We’ve all been guilty, at one time or another, of chasing something we think is important, while totally missing something far more valuable right under our nose. It’s a classic story line in the movies – the fool (usually a guy) chases impossible love while the girl who truly loves him watches and waits, broken-hearted. He’s chasing the fool’s gold (commodity) and missing the real gold (asset).
I see the same thing happen in business all the time.
Here’s a simple example. Sleep Country Canada is a Canadian business icon. Most people think they’re successful because of the in-store experience – a good selection of name-brand bedding at great prices, with a well-trained sales team there to help you make the right choice. It’s only part of the story though.
Christine and her team knew early on that the only way they could truly differentiate themselves in a way their competitors could not easily duplicate them, was in the way they treated the customer not only during the sales process, but after the sale was made.
Here’s how two small shifts in thinking helped launch them to industry dominance.
First, they thought differently about the delivery experience. Their competitors often gave the work to third party carriers, or hired ‘delivery guys’ to drop the bed sets at customers’ homes.
Sleep Country realized that the delivery process would in so many cases be the last real customer touch point for some time. The experience they were left with would not only shape future buying decisions, but also have a huge bearing on recommendations and referrals. They built lots of very cool elements into the delivery experience – and trust me, it truly is an experience, not a transaction.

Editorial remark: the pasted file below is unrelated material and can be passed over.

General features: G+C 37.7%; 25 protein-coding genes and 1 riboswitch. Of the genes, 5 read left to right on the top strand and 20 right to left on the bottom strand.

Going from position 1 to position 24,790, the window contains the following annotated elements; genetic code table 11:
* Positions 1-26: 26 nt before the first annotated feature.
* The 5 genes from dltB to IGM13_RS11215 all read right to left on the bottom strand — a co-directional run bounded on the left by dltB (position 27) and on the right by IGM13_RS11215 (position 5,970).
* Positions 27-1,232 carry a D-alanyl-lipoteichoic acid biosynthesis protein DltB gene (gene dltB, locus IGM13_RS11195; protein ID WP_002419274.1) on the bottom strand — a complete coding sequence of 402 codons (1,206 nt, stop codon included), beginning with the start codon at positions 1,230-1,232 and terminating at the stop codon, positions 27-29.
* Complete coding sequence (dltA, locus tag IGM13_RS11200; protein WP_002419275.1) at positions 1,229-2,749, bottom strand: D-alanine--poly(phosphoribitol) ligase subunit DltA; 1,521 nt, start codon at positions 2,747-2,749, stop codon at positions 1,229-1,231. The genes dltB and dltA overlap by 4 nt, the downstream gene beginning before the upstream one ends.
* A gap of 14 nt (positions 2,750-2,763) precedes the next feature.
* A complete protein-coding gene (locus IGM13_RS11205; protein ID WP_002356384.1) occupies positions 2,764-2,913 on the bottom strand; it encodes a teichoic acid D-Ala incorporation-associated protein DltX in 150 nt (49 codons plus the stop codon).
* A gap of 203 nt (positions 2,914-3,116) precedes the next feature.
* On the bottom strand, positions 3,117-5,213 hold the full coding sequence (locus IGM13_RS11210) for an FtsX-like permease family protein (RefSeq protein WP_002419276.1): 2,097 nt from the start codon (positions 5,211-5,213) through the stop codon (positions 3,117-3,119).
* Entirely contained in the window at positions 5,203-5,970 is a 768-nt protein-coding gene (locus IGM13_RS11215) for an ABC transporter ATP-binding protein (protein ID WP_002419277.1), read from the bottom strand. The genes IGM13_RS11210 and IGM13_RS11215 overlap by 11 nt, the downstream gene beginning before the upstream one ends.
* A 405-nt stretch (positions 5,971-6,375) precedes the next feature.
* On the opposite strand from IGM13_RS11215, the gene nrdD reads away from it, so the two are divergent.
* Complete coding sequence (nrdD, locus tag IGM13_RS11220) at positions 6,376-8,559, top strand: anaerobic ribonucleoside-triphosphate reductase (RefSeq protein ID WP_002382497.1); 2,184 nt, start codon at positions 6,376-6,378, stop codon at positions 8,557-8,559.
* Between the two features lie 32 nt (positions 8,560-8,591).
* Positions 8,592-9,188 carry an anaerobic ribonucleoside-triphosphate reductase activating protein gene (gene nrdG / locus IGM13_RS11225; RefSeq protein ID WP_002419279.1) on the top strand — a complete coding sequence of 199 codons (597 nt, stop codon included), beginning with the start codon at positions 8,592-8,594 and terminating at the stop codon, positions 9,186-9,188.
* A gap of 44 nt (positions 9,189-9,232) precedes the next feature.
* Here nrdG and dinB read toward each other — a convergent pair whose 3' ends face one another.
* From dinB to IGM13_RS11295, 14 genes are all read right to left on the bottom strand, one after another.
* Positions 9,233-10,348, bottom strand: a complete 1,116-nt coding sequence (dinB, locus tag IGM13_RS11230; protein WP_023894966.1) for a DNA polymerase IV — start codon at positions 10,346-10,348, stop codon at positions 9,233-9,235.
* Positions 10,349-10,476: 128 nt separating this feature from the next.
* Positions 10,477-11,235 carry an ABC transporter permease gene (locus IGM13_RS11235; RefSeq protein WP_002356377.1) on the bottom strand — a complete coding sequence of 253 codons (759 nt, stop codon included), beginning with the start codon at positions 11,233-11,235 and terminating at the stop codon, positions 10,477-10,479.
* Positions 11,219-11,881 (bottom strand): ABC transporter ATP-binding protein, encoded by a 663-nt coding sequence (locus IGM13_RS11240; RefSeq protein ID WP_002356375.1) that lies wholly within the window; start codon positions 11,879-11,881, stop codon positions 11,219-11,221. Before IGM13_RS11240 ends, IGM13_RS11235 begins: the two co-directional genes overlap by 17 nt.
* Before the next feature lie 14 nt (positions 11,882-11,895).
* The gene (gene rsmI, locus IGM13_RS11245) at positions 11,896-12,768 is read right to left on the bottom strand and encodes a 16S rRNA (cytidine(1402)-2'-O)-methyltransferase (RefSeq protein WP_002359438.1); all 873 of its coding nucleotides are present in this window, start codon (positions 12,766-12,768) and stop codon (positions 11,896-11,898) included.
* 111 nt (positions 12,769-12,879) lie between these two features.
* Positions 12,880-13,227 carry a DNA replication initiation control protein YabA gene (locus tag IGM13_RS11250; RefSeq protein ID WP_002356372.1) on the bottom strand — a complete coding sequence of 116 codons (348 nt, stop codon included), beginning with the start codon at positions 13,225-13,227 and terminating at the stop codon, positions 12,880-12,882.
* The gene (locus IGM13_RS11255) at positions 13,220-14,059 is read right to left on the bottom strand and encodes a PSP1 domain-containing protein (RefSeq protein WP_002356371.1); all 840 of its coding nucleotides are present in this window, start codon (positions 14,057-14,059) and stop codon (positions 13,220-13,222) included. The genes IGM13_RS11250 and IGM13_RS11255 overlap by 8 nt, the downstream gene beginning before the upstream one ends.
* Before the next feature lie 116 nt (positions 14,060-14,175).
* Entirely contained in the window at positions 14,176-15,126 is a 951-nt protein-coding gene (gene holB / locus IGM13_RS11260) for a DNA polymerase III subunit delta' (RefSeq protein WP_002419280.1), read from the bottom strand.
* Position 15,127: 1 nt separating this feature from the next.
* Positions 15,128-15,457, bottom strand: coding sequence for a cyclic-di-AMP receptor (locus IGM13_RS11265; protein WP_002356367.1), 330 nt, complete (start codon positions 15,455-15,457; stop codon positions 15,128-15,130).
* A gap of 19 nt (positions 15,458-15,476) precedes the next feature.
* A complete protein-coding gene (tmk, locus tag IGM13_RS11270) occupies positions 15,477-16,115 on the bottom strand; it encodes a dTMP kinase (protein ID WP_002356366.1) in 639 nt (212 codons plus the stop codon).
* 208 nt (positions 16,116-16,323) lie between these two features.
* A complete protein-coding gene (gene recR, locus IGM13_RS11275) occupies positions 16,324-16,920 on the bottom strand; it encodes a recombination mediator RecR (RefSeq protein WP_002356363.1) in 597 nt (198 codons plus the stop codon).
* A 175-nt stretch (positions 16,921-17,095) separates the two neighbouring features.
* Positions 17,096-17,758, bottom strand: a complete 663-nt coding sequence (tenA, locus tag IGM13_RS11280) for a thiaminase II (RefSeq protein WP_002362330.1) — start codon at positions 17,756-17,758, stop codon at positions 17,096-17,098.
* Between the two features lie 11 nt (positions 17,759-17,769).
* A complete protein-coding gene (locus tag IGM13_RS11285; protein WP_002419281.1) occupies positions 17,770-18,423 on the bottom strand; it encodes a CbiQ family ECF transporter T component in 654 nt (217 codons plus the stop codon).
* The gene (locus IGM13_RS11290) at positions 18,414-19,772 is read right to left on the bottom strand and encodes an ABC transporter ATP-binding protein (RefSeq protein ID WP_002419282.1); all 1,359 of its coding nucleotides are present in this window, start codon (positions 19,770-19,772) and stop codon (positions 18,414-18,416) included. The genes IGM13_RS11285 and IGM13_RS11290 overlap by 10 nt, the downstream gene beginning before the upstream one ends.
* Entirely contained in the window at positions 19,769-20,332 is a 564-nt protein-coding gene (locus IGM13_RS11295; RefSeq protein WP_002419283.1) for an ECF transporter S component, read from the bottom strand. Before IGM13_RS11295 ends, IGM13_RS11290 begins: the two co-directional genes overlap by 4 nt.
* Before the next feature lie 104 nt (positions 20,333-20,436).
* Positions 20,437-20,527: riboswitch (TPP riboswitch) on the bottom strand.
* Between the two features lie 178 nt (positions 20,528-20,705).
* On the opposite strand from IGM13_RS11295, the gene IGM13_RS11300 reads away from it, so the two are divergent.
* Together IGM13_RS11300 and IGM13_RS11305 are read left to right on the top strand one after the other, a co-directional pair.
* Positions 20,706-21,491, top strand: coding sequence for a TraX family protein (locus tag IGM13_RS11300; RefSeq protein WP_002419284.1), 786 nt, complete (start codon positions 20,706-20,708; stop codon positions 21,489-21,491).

Lesson number 1: While the in-store experience at Sleep Country is always great, it’s too easily duplicated (commodity). Consistently surprise and delight your customer with an experience they love, when they least expect it – huge asset.
Then they thought differently about who should deliver the experience. Delivery teams are delivery teams, right? There’s usually a driver and a helper. One needs a driver’s license and they both need a strong back.
In the early days, Sleep Country staffed in a pretty conventional way, screening candidates for clean licenses and strong backs, hoping the folks they hired would deliver the right customer experience. They got it right a lot more than they got it wrong, but the feedback from customers was uneven.
Then about fifteen years ago, they shifted their thinking.
You can teach people to drive, and to lift safely. You can help them get the necessary licenses. What you can’t teach, is attitude.
When the company started hiring great customer service people into delivery positions, then taught them what they needed to know, referral and repeat business went up dramatically.
Lesson number 2: Be clear on what you can teach, and what you have to screen for. Often, knowledge, skills and experience are commodities that we over-value. The real asset is what lies at the heart of the people you hire – their standards, their attitudes and their values.
Those factors alone (and no amount of training or discipline) will determine how they will treat your customer when nobody’s looking.
Jan van der Hoop is President, Fit First Technologies. Jan can be reached via e-mail at [email protected]com